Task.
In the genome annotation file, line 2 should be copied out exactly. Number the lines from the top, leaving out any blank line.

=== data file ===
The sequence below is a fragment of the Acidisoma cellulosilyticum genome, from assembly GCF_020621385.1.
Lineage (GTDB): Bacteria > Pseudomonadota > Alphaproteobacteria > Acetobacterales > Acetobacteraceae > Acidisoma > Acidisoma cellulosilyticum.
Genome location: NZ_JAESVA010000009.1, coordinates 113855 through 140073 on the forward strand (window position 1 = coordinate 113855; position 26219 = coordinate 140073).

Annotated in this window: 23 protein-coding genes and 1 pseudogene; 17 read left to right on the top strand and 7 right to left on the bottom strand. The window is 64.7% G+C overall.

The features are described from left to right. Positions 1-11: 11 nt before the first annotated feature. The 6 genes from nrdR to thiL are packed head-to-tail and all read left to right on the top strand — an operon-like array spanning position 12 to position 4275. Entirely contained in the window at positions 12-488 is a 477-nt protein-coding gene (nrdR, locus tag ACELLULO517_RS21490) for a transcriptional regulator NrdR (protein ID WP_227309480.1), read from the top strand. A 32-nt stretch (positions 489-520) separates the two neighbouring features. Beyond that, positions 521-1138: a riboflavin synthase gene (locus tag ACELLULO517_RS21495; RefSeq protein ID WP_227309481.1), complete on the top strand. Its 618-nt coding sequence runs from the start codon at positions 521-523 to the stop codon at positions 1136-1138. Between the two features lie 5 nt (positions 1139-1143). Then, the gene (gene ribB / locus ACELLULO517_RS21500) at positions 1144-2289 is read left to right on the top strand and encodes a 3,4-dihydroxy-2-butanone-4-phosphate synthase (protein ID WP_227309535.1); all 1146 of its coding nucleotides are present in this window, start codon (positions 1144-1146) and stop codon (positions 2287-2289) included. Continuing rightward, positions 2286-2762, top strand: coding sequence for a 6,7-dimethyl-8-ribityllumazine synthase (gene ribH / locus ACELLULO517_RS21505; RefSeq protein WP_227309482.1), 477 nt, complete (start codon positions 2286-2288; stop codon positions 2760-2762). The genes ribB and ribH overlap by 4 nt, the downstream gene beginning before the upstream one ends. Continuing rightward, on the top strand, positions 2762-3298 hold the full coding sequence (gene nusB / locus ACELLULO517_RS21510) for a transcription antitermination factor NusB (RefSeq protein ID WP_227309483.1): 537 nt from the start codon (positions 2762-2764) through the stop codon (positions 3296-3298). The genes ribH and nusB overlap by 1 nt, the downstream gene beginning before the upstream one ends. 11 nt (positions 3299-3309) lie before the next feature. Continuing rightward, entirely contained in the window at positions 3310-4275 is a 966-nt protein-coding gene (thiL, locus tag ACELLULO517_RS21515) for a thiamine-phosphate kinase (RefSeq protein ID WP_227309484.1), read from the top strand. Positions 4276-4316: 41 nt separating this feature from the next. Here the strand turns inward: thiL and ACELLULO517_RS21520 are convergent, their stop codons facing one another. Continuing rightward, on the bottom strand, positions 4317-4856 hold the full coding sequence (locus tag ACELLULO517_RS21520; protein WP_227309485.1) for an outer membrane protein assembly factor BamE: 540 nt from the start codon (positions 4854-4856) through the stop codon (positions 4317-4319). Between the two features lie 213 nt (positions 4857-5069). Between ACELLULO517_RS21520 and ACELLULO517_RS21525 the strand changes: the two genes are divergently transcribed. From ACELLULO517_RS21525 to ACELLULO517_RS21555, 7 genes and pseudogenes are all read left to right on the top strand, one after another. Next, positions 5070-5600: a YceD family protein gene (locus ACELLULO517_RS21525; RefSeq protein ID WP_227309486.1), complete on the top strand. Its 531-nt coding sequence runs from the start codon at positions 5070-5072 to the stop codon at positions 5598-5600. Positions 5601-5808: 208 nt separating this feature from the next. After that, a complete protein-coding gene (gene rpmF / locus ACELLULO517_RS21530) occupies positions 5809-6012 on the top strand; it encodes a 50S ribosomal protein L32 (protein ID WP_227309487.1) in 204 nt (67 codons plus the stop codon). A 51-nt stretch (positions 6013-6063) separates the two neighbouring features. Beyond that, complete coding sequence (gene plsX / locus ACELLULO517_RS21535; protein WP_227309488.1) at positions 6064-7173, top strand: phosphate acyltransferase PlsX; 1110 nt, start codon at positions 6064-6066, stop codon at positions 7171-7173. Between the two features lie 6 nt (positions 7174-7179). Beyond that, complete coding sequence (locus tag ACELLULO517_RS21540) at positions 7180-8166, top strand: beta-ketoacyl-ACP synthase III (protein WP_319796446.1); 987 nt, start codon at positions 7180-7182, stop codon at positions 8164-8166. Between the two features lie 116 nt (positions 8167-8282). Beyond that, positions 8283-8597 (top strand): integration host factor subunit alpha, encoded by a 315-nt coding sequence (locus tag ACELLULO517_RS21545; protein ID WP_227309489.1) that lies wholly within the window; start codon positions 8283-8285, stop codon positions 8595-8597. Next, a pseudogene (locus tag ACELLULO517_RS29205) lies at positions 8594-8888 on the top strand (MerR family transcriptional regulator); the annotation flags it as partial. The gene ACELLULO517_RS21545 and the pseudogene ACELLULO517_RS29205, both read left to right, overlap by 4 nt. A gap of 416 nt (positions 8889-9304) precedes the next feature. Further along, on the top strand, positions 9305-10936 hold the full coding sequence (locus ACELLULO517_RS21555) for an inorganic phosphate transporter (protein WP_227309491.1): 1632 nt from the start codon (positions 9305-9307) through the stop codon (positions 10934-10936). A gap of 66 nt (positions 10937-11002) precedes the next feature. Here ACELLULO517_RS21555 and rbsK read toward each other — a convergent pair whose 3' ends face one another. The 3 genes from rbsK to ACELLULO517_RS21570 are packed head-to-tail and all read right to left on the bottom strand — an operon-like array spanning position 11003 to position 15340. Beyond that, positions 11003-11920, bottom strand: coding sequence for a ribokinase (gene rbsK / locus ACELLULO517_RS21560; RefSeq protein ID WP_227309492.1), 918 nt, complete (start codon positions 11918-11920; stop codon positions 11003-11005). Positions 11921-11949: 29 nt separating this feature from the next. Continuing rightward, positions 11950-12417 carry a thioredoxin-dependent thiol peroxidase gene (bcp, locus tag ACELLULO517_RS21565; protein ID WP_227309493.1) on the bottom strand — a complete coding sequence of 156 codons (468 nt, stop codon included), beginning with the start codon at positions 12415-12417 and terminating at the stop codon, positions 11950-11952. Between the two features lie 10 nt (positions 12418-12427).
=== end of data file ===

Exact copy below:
Lineage (GTDB): Bacteria > Pseudomonadota > Alphaproteobacteria > Acetobacterales > Acetobacteraceae > Acidisoma > Acidisoma cellulosilyticum.